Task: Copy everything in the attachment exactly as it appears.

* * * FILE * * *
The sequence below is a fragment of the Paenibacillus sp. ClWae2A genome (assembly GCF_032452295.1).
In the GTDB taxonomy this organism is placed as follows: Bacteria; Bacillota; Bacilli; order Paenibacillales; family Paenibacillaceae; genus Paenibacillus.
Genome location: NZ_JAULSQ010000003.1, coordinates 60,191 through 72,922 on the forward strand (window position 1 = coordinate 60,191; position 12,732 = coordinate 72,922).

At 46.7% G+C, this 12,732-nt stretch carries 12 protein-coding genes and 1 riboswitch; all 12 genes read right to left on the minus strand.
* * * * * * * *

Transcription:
The sequence below is a fragment of the Paenibacillus sp. ClWae2A genome (assembly GCF_032452295.1).
In the GTDB taxonomy this organism is placed as follows: Bacteria; Bacillota; Bacilli; order Paenibacillales; family Paenibacillaceae; genus Paenibacillus.
Genome location: NZ_JAULSQ010000003.1, coordinates 60,191 through 72,922 on the forward strand (window position 1 = coordinate 60,191; position 12,732 = coordinate 72,922).

At 46.7% G+C, this 12,732-nt stretch carries 12 protein-coding genes and 1 riboswitch; all 12 genes read right to left on the minus strand.